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Current (Mar. 28) Eastern U.S. Satellite Image

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#1 Tom Polakis

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Posted 28 March 2013 - 09:42 AM

Much of the East Coast of the U.S. has a sort of standing wave pattern of clouds that match the profile of the land, displaced about 100 miles to the east. It extends from New England down to Florida. It's pretty spectacular in the visible satellite image.

U.S. Visible Satellite Image

It reminds me of lake effect clouds that often mimic the profile of the Great Lakes in satellite images. Any meteorology gurus know what's going on?

Tom

#2 herrointment

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Posted 28 March 2013 - 05:36 PM

That is neat!

#3 davebuechler

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Posted 28 March 2013 - 06:04 PM

Hoping for clear skies in KY tonight.

#4 Dan Finnerty

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Posted 28 March 2013 - 10:50 PM

You are referring to the clear zone offset from the coast?

To me it looks like the clouds moving offshore are low stratus clouds. I wonder if it is the Gulf Stream warming the air above and dissipating/evaporating the stratus layer as it passes over the warmer water...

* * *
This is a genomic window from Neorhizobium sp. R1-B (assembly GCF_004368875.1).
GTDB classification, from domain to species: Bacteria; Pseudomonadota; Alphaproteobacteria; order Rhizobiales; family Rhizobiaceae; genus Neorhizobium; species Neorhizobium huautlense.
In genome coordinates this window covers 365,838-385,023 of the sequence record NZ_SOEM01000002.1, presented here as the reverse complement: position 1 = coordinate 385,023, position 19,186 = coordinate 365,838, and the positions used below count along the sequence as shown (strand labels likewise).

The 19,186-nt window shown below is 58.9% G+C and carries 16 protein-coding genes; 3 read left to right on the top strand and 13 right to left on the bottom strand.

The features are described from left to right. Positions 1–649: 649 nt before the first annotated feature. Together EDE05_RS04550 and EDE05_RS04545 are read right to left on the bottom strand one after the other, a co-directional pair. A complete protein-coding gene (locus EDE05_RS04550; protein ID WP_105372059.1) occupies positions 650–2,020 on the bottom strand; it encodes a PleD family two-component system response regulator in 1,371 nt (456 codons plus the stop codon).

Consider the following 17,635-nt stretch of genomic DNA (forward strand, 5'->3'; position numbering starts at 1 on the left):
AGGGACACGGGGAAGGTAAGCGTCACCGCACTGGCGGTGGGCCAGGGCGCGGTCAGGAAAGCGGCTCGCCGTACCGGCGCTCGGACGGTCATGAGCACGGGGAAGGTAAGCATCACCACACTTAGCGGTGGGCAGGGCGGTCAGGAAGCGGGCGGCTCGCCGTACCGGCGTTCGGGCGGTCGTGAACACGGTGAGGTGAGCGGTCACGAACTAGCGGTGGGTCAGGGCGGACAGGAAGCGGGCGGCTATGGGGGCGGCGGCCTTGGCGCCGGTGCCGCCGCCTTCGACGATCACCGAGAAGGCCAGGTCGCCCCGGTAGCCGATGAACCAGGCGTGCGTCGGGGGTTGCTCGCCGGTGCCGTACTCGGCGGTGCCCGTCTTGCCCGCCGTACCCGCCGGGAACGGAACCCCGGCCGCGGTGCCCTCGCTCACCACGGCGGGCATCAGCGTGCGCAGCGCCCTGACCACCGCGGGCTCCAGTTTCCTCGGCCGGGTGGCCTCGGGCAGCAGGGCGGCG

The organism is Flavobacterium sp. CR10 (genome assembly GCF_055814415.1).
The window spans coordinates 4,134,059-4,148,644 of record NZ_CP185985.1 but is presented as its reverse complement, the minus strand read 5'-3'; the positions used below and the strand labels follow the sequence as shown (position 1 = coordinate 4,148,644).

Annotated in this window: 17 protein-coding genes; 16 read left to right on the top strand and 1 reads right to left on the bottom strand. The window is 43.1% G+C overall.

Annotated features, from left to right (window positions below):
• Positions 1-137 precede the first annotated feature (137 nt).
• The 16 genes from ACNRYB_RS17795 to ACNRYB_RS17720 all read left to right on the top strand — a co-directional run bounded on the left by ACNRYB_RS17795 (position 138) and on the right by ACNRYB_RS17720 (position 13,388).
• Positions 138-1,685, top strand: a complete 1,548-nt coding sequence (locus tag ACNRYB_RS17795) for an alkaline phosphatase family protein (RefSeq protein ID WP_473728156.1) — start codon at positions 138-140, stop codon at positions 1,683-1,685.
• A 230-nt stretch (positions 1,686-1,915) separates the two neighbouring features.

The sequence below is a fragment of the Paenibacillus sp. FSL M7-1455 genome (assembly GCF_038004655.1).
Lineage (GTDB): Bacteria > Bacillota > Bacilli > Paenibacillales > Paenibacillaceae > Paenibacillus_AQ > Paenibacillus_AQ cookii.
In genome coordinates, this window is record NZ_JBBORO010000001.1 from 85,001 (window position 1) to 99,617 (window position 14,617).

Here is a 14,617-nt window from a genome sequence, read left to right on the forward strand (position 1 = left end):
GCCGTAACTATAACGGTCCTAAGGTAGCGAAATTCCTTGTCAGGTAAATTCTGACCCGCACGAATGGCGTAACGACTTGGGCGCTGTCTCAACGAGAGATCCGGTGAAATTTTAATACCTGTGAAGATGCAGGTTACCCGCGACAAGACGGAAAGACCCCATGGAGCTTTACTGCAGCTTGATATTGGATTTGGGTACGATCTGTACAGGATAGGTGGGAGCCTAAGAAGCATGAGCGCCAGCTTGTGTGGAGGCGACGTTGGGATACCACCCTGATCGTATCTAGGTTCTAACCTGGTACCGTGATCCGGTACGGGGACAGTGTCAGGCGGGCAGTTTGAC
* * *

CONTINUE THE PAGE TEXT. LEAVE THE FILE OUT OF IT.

Just a thought.

#5 Tom Polakis

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Posted 29 March 2013 - 01:08 PM

You are referring to the clear zone offset from the coast?

To me it looks like the clouds moving offshore are low stratus clouds. I wonder if it is the Gulf Stream warming the air above and dissipating/evaporating the stratus layer as it passes over the warmer water...

Just a thought.



I think you're on to something. At that same link I gave in the original post, there is a check box for sea surface temperature (SST). You can see the tight gradient from cool at the coast to warm offshore. The clouds begin where the water warms to above 20C or so. A colorful depiction of SST is here:

Sea Surface Temperature


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